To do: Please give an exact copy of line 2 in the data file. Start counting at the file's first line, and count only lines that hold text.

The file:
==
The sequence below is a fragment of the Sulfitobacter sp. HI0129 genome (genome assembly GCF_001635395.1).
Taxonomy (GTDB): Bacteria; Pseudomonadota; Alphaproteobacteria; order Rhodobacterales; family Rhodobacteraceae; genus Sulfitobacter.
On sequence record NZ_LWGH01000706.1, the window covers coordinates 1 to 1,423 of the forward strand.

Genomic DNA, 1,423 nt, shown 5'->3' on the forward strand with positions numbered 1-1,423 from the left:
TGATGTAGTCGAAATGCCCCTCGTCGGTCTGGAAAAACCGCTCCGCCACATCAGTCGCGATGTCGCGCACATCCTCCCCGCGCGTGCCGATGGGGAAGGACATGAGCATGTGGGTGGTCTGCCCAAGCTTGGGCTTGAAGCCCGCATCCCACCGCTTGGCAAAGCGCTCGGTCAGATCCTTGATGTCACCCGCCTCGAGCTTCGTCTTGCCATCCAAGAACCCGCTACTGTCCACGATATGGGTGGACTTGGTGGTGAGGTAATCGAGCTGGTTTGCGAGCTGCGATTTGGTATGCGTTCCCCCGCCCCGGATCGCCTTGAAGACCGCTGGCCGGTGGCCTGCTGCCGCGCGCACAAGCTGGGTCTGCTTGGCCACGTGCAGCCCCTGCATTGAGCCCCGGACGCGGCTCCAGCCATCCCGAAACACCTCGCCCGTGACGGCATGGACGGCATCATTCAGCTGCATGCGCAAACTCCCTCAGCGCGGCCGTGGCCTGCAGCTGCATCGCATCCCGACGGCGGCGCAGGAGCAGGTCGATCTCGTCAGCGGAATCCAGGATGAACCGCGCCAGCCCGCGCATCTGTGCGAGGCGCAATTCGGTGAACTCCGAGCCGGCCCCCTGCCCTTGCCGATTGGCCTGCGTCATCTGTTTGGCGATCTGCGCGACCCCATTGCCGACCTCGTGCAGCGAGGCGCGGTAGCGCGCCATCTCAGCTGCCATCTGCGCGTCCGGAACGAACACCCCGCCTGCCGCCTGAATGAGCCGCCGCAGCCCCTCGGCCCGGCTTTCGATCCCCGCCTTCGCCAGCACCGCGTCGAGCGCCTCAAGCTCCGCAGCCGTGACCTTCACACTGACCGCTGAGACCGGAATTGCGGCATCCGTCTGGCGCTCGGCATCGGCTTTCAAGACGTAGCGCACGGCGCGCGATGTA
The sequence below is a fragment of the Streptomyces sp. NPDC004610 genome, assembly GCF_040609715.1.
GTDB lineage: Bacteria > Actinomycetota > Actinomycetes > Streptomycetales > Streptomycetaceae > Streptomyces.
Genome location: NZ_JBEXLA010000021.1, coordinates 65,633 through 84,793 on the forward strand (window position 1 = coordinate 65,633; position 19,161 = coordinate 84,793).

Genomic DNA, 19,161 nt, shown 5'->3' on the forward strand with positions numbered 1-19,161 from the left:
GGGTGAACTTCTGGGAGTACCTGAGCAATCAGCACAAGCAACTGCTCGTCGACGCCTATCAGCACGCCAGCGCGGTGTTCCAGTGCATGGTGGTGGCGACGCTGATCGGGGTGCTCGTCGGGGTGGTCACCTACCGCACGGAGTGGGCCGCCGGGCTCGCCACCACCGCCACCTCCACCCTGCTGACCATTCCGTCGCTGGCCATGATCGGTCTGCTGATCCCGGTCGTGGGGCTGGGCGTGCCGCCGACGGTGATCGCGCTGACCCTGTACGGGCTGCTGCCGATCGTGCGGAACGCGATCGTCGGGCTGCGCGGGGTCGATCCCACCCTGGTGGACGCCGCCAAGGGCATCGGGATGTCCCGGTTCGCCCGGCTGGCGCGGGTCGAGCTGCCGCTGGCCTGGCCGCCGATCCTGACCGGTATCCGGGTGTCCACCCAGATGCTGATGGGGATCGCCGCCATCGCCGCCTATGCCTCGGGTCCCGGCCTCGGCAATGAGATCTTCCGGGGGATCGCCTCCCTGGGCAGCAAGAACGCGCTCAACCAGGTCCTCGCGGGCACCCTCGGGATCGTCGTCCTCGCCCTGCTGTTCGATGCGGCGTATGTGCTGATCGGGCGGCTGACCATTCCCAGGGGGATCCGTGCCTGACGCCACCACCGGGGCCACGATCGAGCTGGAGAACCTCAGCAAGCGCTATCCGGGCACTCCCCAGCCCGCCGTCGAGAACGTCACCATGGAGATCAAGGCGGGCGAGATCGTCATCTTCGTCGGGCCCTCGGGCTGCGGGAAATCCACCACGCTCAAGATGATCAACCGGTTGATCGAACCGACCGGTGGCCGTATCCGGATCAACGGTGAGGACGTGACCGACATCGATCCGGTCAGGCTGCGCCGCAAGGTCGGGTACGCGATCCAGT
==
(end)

Taxonomy (GTDB): Bacteria; Pseudomonadota; Alphaproteobacteria; order Rhodobacterales; family Rhodobacteraceae; genus Sulfitobacter.